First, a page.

A History of Jewellery
The Oldest Form of Jewellery
Jewellery has been made from many different natural or man-made materials for centuries. Shells, stone and bones were all made into bits of jewellery in the Ancient Jewellery Era. Early Jewellery examples were often considered to be worn as protection from everyday dangers, or as a mark of status or stature.
The introduction of metal work in the ancient world was a significant step in the development of jewellery as an art form. As history developed along with metalworking techniques, jewellery became more sophisticated and the decoration of such a lot more detailed and intricate.
Medieval Era 1200–1500
Medieval Europe’s influence on jewellery was an important step in the development of jewellery as a status symbol, or to showcase a hierarchal rank. The society reflected at the time was intensely hierarchal and status-conscious. Noble men, along with Royalty, wore gold, silver and precious gems. Ranks just below wore base metals, such as pewter or copper. The colours of the jewellery at the time, provided by precious gems, stones and enamel, were highly valued.
Gems were usually polished instead of being cut. The size and depth in colour determined their value at the time, and goldsmiths for the time came up with a range of techniques to create effects on jewellery which are still evident today. Enamels allowed goldsmiths to colour their designs.
Renaissance Movement 1300 - 1600
The Renaissance cultural movement had a big impact on the popularity of luxurious jewels. Jewellery was now sort for its splendour, and enamels often covered both sides of the jewel. The enamels had become more elaborate and more colourful. The glitter of stones on the jewellery had also been increased due to advances in cutting techniques.
The 17thC saw a change in fashions, which had an impact on the styles of jewellery. Dark fabrics required elaborate gold jewellery and new soft pastel shades became graceful backdrops stones, such as gemstones and pearls. The growth of global trade and its expansion had made gemstones and other stones more widely available. The continued advances in cutting technique had further increased the sparkle of gemstones.
The end of the 17thC saw the introduction of the brilliant-cut diamond with multiple facets. Diamonds were beginning to sparkle like they had never sparkled before, which meant they came to dominate jewellery designs in the 18thC. Jewellery was often set in silver to enhance the stone’s colour.
Few diamonds from this period survived due to being sold on, or the gems being reset into more fashionable and more modern designs.
The 19thC saw a huge period of change, both industrial and social, but with regards to jewellery of the time, the designs were often focused on the classic, old fashioned designs of the past. These classical styles were very popular, and evoked past histories.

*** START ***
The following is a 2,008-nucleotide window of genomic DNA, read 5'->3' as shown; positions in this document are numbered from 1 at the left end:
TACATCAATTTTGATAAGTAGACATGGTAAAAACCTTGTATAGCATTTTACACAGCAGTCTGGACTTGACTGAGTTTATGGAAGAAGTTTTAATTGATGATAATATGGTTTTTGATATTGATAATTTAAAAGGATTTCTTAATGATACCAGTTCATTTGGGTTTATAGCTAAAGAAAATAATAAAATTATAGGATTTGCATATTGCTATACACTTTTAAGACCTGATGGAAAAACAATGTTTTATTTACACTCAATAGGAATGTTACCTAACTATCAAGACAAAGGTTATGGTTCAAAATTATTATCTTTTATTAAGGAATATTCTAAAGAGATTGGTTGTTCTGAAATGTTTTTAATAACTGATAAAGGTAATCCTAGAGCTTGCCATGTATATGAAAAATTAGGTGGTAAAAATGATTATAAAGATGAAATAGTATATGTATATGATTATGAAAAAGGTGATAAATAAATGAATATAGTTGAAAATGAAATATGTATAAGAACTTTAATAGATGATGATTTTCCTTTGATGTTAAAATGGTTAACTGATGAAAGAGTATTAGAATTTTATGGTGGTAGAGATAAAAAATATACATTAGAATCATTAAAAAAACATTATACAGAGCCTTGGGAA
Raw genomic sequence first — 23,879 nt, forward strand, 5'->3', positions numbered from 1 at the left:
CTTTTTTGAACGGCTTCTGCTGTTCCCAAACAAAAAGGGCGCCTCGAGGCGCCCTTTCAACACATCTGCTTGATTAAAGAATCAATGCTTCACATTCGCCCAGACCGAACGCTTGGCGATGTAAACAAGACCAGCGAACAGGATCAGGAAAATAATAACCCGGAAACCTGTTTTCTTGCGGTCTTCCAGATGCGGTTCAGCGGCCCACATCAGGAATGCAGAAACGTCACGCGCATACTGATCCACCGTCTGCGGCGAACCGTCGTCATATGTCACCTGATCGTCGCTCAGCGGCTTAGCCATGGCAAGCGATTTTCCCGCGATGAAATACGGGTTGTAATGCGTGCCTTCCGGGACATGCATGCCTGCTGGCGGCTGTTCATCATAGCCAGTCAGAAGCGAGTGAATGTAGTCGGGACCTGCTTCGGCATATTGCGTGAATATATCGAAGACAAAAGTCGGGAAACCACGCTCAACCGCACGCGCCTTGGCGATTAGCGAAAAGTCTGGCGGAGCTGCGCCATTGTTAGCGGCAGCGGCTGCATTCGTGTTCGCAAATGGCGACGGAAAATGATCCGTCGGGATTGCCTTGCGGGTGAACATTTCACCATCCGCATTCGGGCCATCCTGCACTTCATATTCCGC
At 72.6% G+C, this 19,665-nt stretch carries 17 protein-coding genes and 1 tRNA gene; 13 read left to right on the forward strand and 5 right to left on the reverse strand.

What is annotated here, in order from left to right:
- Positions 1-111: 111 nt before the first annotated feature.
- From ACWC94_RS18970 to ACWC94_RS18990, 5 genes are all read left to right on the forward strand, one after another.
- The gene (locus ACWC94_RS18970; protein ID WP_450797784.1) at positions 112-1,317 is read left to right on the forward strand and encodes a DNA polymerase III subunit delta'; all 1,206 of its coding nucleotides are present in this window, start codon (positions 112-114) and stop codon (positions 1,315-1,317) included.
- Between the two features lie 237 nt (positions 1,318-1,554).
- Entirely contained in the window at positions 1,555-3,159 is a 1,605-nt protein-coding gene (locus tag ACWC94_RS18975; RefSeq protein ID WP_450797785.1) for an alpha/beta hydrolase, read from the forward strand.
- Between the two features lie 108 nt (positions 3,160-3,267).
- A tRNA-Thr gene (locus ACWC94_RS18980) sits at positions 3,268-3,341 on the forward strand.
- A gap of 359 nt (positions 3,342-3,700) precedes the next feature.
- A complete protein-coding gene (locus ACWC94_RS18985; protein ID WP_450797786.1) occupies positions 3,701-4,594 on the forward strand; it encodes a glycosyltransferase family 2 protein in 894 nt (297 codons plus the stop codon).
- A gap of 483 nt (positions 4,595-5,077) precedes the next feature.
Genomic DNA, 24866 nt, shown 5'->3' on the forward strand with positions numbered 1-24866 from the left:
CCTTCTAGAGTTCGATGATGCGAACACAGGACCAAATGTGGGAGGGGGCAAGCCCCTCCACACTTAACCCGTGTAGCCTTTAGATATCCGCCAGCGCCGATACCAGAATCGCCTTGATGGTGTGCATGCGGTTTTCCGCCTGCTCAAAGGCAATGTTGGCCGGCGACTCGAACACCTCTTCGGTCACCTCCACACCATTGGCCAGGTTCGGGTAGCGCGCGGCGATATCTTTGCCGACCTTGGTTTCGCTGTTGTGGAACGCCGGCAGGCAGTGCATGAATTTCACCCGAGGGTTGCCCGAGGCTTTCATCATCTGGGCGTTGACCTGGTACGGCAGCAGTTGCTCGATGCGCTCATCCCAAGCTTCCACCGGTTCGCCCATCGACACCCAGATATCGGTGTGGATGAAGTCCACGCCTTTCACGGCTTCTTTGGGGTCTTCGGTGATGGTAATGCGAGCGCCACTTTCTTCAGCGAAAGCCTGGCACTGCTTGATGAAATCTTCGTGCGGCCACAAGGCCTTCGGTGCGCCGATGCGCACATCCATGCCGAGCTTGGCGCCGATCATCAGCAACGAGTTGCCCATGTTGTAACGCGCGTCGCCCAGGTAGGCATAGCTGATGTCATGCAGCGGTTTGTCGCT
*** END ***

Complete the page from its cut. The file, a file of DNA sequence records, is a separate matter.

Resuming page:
Interest inspired by the jewels of the time of the Medieval and Renaissance periods grew. The popularity of naturalistic jewellery, which was often decorated with flowers, fruit or leaves, grew in the 19thC – many pieces of jewellery from this era highlight the naturalistic-style demand. At the same time, flowers were used to show love or friendship. The colours in nature were matched by the colour of the gemstones.
Arts & Crafts Jewellery
The Arts & Crafts era at the end of the 19th century was influenced by the growing industrialised world. Jewellers and makers of all types of items were revolting against the machine-led factory system, and instead concentrated their efforts on hand-crafting individual jewels, a process which they believed would improve the end design. The style of the Arts & Crafts jewellery saw the repetition and regularity of familiar settings replaced with figurative designs or curving. Large, faceted stones were avoided, and jewellers instead focused on the natural beauty of cabochon gems, which were shaped and polished.
Art Nouveau jewellery 1895–1910
The Art Nouveau styled contributed to a shift in jewellery design, reaching a peak at a round the dates of 1900, which was reflected by its triumph at the Paris International Exhibition at that time. During the Art Nouveau period, many created organic jewellery whose undercurrents of eroticism and death were far away from the floral motifs of early generations. Art Nouveau jewellers distanced themselves from the conventional precious stone and instead used the subtle effects of materials such as glass, horn and enamel.
Art Deco Jewellery
Jewellery design between 1920 and the 1950s maintained both innovation and glamour despite the impact of the depression and the wars. Sharp, geometric shapes and patterns celebrated the development of the machine age. While exotic creations inspired by the near and Far East showed the international development of jewellery fashions. European jewellery houses could sell as far as New York and the Indian subcontinent.
Dense concentrations of gemstones are characteristic with the Art Deco style of jewellery. From the 1930s gold had returned to fashion due to being cheaper than platinum. The Art Deco jewellery movement gathered pace with artists and designers from other fields becoming involved in the design of jewellery. It is said, that their unique work impacted the new directions jewellery would take.
Since the 1960s jewellery has been continually redefined, most so by the growing use of non-precious materials, including plastics, paper and textiles, that have overturned the notions of status traditionally implicit in the form of jewellery.
Antique Jewellery is not only beautiful and unique, but it also allows the wearer to appreciate the styles, craftsmanship and history of a past era and it can also be a great investment.